It appears that Spyker (the high-end Dutch sports car company) is making plans to develop a car based on the original Saab 92 (1949-1956). If you've been following the tales and travails of the Saab brand you'll recall that Spyker saved the car maker from almost certain liquidation after GM cut the Swedish niche-brand loose last year.
Having been a Saab loyalist for nearly 20 years, I'm thrilled by the idea of a resurgent Saab entering the market with a new direction and focus (most Saab fans look on the GM years as time lost in the wilderness). And while I've always understood the 92 to be a lovely little post-World War II car (and quite innovative for its time), it raises an interesting question about what constitutes great design. Namely, can retro design be great design?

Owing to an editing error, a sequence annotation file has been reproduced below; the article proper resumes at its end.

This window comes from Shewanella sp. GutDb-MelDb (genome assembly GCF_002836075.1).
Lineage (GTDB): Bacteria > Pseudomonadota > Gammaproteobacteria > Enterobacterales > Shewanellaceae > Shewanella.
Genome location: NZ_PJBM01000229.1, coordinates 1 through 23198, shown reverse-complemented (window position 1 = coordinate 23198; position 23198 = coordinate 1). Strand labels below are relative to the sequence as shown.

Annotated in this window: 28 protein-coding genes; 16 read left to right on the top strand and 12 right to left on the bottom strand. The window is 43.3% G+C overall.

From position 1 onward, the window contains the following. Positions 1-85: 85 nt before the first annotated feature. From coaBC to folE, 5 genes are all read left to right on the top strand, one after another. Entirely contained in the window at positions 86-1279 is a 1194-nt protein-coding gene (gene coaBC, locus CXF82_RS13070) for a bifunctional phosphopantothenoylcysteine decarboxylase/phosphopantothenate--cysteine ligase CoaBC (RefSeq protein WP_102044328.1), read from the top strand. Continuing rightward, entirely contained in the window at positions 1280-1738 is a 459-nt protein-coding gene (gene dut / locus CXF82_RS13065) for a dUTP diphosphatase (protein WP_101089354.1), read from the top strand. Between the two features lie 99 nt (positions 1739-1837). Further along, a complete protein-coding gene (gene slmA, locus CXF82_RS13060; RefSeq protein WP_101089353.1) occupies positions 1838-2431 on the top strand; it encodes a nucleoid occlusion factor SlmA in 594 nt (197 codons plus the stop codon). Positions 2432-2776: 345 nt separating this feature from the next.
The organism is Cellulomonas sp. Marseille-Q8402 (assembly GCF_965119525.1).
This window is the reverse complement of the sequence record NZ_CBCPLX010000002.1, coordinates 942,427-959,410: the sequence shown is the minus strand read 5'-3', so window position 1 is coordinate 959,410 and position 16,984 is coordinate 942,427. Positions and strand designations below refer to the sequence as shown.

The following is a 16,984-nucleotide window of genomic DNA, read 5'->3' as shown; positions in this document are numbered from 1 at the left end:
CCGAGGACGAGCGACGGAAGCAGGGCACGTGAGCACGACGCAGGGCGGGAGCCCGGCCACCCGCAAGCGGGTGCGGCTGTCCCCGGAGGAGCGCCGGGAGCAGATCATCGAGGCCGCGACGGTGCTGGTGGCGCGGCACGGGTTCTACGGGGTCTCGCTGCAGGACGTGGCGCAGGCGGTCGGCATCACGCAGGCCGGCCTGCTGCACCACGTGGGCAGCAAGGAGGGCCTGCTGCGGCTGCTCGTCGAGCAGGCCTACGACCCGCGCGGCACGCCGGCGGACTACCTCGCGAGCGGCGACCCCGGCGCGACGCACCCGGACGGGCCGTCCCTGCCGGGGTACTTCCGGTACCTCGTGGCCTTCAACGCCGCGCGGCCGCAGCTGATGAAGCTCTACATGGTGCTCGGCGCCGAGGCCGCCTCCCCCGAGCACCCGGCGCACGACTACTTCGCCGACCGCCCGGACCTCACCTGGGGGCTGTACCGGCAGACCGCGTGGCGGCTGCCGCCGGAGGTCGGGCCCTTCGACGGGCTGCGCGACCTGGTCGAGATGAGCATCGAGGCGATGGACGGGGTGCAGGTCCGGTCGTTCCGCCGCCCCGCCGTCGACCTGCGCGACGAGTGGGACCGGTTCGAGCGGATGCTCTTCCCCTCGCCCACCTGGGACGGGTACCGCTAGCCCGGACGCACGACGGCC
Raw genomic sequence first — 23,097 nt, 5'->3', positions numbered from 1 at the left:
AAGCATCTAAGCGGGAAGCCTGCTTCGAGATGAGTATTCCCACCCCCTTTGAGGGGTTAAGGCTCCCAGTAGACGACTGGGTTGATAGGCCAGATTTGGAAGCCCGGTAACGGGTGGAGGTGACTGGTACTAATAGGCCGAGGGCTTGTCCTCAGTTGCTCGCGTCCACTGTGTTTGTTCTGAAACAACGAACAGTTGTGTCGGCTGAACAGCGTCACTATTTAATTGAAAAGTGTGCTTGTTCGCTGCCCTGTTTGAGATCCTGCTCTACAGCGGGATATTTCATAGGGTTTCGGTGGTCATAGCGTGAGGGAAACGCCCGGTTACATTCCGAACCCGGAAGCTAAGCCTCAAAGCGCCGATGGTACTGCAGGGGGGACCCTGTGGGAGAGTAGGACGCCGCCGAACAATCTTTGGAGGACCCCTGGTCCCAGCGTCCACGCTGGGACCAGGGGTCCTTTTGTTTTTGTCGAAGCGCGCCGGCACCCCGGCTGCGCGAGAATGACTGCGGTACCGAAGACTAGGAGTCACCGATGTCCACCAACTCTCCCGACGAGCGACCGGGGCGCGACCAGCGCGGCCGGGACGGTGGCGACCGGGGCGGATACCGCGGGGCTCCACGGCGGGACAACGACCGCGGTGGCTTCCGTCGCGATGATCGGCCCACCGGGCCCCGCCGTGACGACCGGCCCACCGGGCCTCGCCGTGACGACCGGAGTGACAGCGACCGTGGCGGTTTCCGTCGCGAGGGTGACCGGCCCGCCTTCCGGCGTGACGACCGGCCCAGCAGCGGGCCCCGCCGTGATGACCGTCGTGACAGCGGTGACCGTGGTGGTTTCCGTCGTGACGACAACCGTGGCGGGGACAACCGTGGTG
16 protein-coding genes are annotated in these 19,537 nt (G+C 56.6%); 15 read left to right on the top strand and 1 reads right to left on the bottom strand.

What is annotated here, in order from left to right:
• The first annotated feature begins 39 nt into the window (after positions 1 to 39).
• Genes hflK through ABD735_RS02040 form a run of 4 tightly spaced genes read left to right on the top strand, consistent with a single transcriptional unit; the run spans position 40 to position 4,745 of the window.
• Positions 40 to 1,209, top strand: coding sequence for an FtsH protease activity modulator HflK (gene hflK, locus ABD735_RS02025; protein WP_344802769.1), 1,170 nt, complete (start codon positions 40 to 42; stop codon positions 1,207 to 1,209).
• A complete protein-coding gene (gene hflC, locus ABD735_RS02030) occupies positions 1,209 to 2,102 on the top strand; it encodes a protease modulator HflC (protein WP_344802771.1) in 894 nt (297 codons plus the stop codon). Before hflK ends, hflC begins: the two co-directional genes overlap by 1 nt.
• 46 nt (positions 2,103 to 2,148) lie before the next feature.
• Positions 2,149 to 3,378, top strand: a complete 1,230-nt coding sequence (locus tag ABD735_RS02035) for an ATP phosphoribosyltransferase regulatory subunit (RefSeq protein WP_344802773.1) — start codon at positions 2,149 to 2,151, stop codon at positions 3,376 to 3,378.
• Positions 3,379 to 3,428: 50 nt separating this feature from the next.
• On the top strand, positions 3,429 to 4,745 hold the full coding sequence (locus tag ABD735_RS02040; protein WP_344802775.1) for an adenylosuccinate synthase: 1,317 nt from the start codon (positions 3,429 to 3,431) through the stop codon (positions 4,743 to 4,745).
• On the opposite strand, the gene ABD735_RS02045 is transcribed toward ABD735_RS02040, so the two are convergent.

It's a question worth asking since we're clearly living in a time when re-manufacturing the past has become a common practice. Whether it's cars (like the MINI Cooper, VW Beetle, and Fiat 500), cameras, bicycles or appliances, designers are looking back to classic mid-century forms as they develop many of today's newest products
I remain conflicted on the question. Part of me recognizes the challenge of re-imagining something like the Fiat 500 for a modern audience, but part of me also knows that design moves forward by solving problems in in new and innovative ways.
What do you think? Can these new "retro" designs ever achieve the iconic status of "great" designs in their own right, or will they always be seen as pale imitations of their predecessors?